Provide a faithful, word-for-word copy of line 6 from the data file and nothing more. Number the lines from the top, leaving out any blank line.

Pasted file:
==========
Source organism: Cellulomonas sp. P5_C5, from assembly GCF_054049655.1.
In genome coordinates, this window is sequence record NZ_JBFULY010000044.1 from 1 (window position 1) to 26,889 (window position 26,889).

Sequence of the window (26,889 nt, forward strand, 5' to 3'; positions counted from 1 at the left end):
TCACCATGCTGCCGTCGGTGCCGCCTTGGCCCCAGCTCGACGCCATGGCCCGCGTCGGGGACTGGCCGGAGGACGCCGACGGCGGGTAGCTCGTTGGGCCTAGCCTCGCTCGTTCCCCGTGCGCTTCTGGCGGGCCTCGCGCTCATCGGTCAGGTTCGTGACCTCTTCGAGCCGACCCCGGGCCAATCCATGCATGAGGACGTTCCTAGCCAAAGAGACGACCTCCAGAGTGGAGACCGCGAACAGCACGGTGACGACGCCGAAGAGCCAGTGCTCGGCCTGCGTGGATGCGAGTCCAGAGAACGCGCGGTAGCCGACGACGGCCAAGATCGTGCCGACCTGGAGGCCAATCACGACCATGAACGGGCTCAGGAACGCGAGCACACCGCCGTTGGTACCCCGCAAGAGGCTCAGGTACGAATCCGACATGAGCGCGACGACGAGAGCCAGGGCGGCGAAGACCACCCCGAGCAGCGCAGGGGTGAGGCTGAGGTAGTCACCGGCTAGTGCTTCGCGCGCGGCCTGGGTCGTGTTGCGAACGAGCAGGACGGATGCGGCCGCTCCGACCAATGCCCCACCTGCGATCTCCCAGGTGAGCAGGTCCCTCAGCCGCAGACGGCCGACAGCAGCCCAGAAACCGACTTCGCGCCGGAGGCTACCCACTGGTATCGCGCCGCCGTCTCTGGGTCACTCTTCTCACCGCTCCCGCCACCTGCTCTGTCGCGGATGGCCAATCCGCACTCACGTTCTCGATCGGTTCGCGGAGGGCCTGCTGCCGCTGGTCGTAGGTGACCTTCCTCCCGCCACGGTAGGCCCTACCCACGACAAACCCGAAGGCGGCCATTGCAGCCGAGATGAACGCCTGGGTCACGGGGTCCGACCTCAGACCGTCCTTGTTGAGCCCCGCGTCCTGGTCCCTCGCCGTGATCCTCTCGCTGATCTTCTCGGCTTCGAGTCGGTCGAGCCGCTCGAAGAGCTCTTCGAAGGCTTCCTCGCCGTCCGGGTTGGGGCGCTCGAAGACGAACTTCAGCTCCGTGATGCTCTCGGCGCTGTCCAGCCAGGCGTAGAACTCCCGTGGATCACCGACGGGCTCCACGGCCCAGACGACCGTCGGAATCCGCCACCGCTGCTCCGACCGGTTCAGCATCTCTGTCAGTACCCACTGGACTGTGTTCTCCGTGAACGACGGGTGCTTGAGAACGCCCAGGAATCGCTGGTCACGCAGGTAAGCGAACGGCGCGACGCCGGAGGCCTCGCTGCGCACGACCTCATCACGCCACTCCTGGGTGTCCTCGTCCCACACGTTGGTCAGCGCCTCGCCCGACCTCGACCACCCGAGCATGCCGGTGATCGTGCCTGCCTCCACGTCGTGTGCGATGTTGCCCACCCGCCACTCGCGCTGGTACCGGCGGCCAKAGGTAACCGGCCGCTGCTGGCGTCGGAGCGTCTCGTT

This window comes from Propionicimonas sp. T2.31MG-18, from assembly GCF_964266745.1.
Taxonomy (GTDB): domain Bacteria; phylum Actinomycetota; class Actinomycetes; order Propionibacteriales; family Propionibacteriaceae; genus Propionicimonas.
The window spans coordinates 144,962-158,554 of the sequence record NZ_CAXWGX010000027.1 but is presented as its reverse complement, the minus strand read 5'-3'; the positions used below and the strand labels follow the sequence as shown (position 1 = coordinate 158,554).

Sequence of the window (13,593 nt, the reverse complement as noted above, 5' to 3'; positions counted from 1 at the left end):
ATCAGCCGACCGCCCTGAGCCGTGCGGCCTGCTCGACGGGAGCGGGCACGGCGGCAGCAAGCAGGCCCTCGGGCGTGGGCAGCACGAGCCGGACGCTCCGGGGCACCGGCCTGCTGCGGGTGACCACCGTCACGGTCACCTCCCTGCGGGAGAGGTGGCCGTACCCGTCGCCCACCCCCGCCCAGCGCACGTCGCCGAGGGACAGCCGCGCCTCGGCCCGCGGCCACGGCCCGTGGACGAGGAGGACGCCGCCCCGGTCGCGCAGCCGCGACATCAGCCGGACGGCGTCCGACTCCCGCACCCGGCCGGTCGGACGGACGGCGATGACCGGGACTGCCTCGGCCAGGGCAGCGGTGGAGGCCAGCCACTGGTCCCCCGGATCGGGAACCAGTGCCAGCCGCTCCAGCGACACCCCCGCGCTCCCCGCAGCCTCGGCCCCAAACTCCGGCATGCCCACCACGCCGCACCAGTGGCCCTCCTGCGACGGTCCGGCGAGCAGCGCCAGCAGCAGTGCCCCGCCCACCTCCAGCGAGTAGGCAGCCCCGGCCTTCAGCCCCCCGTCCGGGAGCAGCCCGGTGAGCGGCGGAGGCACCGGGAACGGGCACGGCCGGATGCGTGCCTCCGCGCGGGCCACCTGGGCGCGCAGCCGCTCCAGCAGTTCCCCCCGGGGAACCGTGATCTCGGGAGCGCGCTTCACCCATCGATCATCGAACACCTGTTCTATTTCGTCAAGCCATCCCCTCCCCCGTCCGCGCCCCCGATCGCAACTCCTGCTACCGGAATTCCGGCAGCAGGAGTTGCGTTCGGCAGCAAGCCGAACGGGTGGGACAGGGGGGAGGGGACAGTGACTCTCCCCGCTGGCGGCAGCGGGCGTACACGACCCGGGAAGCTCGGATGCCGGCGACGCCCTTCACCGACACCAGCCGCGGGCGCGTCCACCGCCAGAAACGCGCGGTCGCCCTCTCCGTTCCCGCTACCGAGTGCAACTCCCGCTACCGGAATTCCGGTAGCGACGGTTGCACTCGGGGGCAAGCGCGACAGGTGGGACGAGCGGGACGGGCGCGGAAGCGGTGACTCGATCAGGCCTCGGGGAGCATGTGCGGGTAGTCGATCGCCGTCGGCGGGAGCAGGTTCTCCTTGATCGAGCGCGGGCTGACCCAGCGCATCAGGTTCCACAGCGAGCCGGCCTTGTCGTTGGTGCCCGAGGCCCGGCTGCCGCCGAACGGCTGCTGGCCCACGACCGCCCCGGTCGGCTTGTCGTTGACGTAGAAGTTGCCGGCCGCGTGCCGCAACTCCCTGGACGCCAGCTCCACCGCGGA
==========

Taxonomy (GTDB): domain Bacteria; phylum Actinomycetota; class Actinomycetes; order Propionibacteriales; family Propionibacteriaceae; genus Propionicimonas.